Shaken residents were piecing their homes and businesses back together on Saturday after the powerful storm hammered large swathes of the country's coastline
Typhoon Doksuri batters central Vietnam, killing 4
At least four people are dead and others injured after Typhoon Doksuri slammed into central Vietnam, with heavy rains and strong winds ripping off roofs and knocking over electricity poles.
Packing maximum sustained winds of 135 kilometres per hour, the typhoon made landfall in Ha Tinh province on Friday, pounding six coastal districts and destroying the roofs of 62,500 houses, disaster official Ngo Duc Hoi said.
In the neighbouring province of Quang Binh, farther south, a man fell to his death when he tried to reinforce his house and an elderly man fell to the ground in his yard and died of head injuries, said another disaster official named Nguyen Duc Toan. Ten other people were injured by falling trees or debris, he added.
Tran Xuan Binh, a disaster official in Nghe An province, north of Ha Tinh, said an 83-year-old woman died after being hit by falling debris, while in Thua Thien Hue province, south of Quang Binh, a man was swept away and died in a swollen river.
Some 123,000 homes were damaged altogether and trees and power lines torn down in five hard-hit provinces, the national disaster agency said. Blackouts were widespread and technicians tried to restore power as flooding was reported in some villages.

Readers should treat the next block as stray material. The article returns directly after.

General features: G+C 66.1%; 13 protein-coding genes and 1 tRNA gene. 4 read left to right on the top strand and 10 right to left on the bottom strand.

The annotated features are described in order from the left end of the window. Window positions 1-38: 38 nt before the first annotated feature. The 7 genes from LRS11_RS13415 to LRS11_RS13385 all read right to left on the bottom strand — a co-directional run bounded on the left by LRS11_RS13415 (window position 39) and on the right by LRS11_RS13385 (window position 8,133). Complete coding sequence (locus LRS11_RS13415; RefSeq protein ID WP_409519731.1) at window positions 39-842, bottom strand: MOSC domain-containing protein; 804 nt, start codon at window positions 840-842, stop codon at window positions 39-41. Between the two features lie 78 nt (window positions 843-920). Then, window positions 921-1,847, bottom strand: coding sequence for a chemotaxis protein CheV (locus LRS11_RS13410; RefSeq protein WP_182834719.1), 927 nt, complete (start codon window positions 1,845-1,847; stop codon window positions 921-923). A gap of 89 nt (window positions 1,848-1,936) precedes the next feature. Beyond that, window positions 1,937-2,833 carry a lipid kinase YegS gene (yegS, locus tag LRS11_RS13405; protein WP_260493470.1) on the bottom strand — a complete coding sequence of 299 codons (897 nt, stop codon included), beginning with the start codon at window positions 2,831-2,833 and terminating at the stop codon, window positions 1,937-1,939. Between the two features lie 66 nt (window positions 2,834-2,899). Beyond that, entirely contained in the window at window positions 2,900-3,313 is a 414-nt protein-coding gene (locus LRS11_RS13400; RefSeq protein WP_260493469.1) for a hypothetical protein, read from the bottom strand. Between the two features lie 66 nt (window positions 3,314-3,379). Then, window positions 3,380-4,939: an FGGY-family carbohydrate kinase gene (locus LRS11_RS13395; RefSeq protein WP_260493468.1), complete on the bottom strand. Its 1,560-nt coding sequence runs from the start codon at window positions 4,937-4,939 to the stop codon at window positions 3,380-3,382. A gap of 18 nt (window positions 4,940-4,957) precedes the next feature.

As of early Friday, 79,000 villagers in high-risk areas in five central provinces had been evacuated and another 210,000 were to be moved to safety ahead of the typhoon, the Vietnam Disaster Management Authority said.
Around 40 flights were cancelled between the capital, Hanoi, in northern Vietnam and Ho Chi Minh City, the commercial hub in the south.
Shaken residents were piecing their homes and businesses back together on Saturday after waking up to the widespread destruction in normally idyllic coastal communities popular among beachgoers.
"I sat inside my house covering my ears, I didn't dare leave as I was so scared," Mai Thi Tinh, whose restaurant in Ha Tinh province was completely destroyed, "The power is still off so we can't do anything. I don't know how long it will take to recover."
Prime Minister Nguyen Xuan Phuc visited the hard-hit province on Saturday to survey the damage.
"We have to quickly mobilise forces to repair houses and damaged schools … We have to ensure people can get back to normal life," he said on state-run Vietnam Television.
Four fishing boats were reported to have sunk in Quang Ngai province, though many fishermen had dragged their small wooden boats into the streets of coastal towns to try to stop them from being carried away.
Vietnam, a country of 93 million people, is prone to floods and storms that kill hundreds of people each year. Since January, 140 people have been killed or left missing in natural disasters, according to official figures. Floods in northern Vietnam last month killed at least 26 people and washed away hundreds of homes. Last year, meanwhile, more than 200 people were killed in storms.
The country's central coast, where Doksuri hit, is routinely lashed by storms, especially during tropical storm season from May to October.
In more positive news, the eye of Doksuri skirted Vietnam's most important coffee-growing areas and the rains it brought were largely seen as beneficial to the trees, coffee traders said. Rice farmers had rushed to gather in what they could before Doksuri struck.
Doksuri swept through the Philippines on Tuesday as a less powerful tropical depression, killing at least four people and leaving another six missing.